1911 Encyclopædia Britannica/Paxo
|←Pax||1911 Encyclopædia Britannica, Volume 20
|Paxton, Sir Joseph→|
|See also Paxi on Wikipedia; and our 1911 Encyclopædia Britannica disclaimer.|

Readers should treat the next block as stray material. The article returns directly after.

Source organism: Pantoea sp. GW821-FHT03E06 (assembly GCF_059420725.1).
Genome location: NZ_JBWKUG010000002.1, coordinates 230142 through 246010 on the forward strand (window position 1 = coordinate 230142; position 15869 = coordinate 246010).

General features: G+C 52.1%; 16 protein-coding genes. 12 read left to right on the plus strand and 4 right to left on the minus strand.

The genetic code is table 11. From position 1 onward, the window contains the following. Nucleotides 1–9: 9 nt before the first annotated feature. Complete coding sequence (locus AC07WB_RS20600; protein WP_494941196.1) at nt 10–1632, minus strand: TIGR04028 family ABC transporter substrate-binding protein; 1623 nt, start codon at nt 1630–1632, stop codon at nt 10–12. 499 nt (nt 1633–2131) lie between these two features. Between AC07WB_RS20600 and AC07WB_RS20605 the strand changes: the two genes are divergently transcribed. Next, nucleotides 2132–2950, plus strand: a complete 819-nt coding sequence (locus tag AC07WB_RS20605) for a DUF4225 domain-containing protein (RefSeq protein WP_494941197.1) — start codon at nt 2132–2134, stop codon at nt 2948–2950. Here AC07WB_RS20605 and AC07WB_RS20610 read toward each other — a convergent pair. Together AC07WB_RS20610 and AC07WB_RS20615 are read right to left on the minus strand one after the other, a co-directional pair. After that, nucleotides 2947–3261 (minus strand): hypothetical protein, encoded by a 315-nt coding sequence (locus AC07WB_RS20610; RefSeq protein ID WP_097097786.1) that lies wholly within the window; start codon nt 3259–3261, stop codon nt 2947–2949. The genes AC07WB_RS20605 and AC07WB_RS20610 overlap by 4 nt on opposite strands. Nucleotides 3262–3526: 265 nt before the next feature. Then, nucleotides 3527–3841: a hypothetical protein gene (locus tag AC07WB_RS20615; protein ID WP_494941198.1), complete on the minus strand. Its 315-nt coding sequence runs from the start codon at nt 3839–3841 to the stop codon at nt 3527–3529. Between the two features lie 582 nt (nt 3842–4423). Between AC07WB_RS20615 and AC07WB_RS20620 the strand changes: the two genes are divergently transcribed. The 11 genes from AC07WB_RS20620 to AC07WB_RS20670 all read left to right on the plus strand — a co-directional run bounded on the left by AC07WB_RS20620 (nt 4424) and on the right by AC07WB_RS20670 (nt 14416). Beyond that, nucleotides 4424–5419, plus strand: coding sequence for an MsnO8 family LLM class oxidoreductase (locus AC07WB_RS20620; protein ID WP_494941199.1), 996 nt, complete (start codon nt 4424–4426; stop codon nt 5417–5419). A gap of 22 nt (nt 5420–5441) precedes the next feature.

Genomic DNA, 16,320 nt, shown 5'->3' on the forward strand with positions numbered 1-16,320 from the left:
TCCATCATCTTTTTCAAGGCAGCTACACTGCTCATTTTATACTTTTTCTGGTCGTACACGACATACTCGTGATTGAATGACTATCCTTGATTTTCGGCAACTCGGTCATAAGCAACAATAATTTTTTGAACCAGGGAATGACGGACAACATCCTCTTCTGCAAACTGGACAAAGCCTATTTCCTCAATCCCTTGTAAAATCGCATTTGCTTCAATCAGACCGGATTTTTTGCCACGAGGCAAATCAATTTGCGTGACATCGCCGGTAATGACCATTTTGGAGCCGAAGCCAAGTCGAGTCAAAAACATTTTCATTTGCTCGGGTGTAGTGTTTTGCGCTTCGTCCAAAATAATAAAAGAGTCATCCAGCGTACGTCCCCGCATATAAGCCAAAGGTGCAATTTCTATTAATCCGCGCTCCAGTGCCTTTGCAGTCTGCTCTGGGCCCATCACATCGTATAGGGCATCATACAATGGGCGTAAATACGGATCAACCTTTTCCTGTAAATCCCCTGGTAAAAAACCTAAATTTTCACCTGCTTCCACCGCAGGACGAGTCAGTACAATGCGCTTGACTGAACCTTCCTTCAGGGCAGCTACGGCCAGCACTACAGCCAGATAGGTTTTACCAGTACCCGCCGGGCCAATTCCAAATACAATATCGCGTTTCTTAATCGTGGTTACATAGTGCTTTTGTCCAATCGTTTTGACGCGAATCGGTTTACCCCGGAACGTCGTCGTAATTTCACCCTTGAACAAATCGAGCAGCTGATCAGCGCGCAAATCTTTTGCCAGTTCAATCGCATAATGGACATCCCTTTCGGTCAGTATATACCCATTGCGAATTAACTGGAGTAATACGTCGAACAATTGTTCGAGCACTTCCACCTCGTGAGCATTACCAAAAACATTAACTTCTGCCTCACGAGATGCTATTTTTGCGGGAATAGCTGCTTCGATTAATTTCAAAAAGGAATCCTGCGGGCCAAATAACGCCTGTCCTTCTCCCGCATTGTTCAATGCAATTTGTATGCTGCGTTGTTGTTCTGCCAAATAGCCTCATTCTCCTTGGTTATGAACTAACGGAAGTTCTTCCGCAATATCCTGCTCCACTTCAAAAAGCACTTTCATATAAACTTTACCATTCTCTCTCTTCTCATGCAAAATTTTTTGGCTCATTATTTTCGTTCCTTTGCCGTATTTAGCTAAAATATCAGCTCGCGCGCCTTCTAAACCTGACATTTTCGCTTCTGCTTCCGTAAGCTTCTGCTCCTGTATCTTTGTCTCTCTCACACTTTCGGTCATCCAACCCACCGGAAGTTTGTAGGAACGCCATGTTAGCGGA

PAXO [Paxos], one of the Ionian Islands (q.v.), about 8 m. S. of the southern extremity of Corfu, is a hilly mass of limestone 5 m. long by 2 broad, and not more than 600 ft. high. Pop. about 5000. Though it has only a single stream and a few springs, and the inhabitants were often obliged, before the Russians and English provided them with cisterns, to bring water from the mainland, Paxo is well clothed with olives, which produce oil of the very highest quality. Gaion (or, less correctly, Gaia), the principal village, lies on the east coast, and has a small harbour. Towards the centre, on an eminence, stands Papandi, the residence of the bishop of Paxo, and throughout the island are scattered a large number of churches, whose belfries add greatly to the picturesqueness of the views. On the west and south-west coasts are some remarkable caverns, of which an account will be found in Davy’s Ionian Islands, i. 66–71. Ancient writers—Polybius, Pliny, &c.—do not mention Paxos by itself, but apply the plural form Paxi (Παξοί) to Paxos and the smaller island which is now known as Antipaxo (the Propaxos of the Antonine Itinerary). Paxos is the scene of the curious legend, recorded in Plutarch’s De defectu oraculorum, of the cry “Pan is dead” (see Pan).